I'm actually getting the hang of zone focussing - luckily I'm quite good at estimating distances, and have been using an Olympus Trip recently and have more focussing hits than misses, so lack of rangefinder doesn't worry me too much.
The technique showed in the article may be helpful exploit the wasted DoF.
OM-1n: Do I need to own a Leica?
Rolleicord Va: Humble.
Holga 120GFN: Amazingly simple yet it produces outstanding negatives to print.
Folders, folders and more folders...
super ikonta C --- may not find a really good one for that price, but go another hundred and you should be able to.
Originally Posted by RattyMouse
I have a Perkeo II (6x6 Color Skopar) and an Ercona II (6x9 CZJ Tessar), acquired along the way from certo6. Both are quite capable cameras. The one shock on picking one up is that after today's nearly-empty plastic point&shoots, they feel heavy; they're actually made of metal and glass! But they are certainly lighter than my Bronica SQ-A, especially when it has the 110mm macro lens attached.
As I recall, each set me back around $200, but from certo6 that means you have a CLA and they are ready to use. The rangefinder equipped folders tend to be the most recently made (even thought it might be 50 years ago) and top of the line models, so they are a bit more dear to purchase. There are a few that have heavy collector status and can be a bit hurtful toward the wallet
(Besides showing the cameras and a few samples, those pages have links to other examples.)
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Certo6 on ebay, linked in a post above recently had a very nice Zeiss Ikon Ikonta 523/16 6x6 on ebay that didn't sell for $130. It was near mint with the F3.5 novar and a prontor-s shutter top speed of 1/300. He CLA's all of his cameras before he sells them, I bought my Ikonta 521/2 6x9, and Franka Solida 6x6 off of him and they are both excellant cameras. If you contact him he may still have that 6x6 Ikonta available. I don't know how quality control across the board was on the Novars, but I'm pretty impressed with mine even wide open.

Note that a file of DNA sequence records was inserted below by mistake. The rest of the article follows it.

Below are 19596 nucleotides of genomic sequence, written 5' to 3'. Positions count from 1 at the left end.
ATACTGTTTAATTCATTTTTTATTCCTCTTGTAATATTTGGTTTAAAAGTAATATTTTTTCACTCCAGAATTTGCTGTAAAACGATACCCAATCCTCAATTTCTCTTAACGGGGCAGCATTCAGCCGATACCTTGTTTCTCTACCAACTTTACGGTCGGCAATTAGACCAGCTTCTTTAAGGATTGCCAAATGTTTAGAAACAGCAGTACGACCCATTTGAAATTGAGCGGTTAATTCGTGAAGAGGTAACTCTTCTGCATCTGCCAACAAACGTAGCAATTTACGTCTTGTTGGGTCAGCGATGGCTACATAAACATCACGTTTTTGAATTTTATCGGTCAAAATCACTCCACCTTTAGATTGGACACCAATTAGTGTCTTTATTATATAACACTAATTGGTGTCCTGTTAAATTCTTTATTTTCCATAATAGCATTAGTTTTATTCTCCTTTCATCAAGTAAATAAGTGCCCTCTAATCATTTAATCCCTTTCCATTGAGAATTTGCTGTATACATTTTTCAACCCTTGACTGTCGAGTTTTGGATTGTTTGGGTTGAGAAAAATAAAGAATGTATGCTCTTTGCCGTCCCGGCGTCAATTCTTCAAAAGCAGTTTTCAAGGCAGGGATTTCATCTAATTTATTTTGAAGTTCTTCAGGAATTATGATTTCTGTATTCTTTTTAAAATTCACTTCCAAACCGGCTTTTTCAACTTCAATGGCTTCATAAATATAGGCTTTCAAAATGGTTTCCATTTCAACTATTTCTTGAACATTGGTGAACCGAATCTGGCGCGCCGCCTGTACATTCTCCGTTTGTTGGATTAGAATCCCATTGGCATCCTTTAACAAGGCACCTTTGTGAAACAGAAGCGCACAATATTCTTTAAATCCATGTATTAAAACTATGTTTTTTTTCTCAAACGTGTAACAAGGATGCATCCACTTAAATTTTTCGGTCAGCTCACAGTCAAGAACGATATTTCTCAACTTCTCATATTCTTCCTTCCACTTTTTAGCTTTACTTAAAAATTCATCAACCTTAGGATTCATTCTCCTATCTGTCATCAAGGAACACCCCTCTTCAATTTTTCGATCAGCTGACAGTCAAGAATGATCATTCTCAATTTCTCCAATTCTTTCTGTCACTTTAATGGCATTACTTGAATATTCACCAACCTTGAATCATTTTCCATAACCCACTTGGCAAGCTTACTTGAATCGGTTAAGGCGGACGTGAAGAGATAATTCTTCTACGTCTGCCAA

Last edited by Kyle M.; 05-22-2014 at 11:36 AM. Click to view previous post history.
Mamiya RZ67 Pro, Mamiya-Sekor 110mm F=2.8W.
Franka Solida, Schneider-Kreuznach Radionar 75mm F=2.9.
Mac user since 04/25/15.
I own an old Franka folder I bought from an APUG member and will say that it is an interesting piece of gear and fun to use, but challenging. What I've learned about folders is: Buy a postwar model with a coated lens, buy a model with a coupled rangefinder if you want to work with any sort of speed and precision, and buy one with a good Tessar lens or equivalent in a shutter with plenty of speeds. (Mine has a coated Schneider Radionar triplet lens and no rangefinder. It has three shutter speeds and "B," which is a little limiting. The lens is adequate for small enlargements.) If you can find a 6x9 camera with an insert mask for 6x6cm, it's a good bonus.
Most of the German folders take 120 film, but watch out for the Kodaks. They were made to take 620 film, which was rolled on a slightly different spool and is not available in its original form today.
I'll second Certo6 as an excellent source for information and cameras. I bought a folder lens in a shutter from him that was exactly as described. Be prepared to pay good money for a good camera, as always.
I also recomend www.cert06.com.
Where Jurgen gets his cameras is beyond me... my latest theory is Jurgen has a time machine,
and just dials it back 50-60 years, and grabs a new folder, and then sells it.
Depends what you want to spend. Ikontas are way more expensive than nettars. I have a nettar in minty condition that I really enjoy using. It has the 4.5 novar triplet lens which is still really good stopped down a bit see below
The good thing about the nettar is it is really easy to service. Lens elements come out easily just watch the position of the front element when you unscrew the front so you can get it back in the same position for focus. The whole shutter comes off by removing the retaining ring inside and you can then dunk the whole shutter in cleaning fluid. Mine was stuck solid when I got it and now works perfectly.
And they are cheap. Easy way to carry 6x6!
I wouldn't bother buying a model with a rangefinder - coupled or not. Using scale focusing is easy, very fast and more than accurate enough. My technique is to imagine myself lying down on the ground repeatedly between me and the subject - I am almost exactly 2 metres tall. Over 8 metres/4 body lengths (25 feet) it really doesn't matter much - just call it infinity.
Once you haver mastered that, using a rangefinder is just more trouble than it is worth.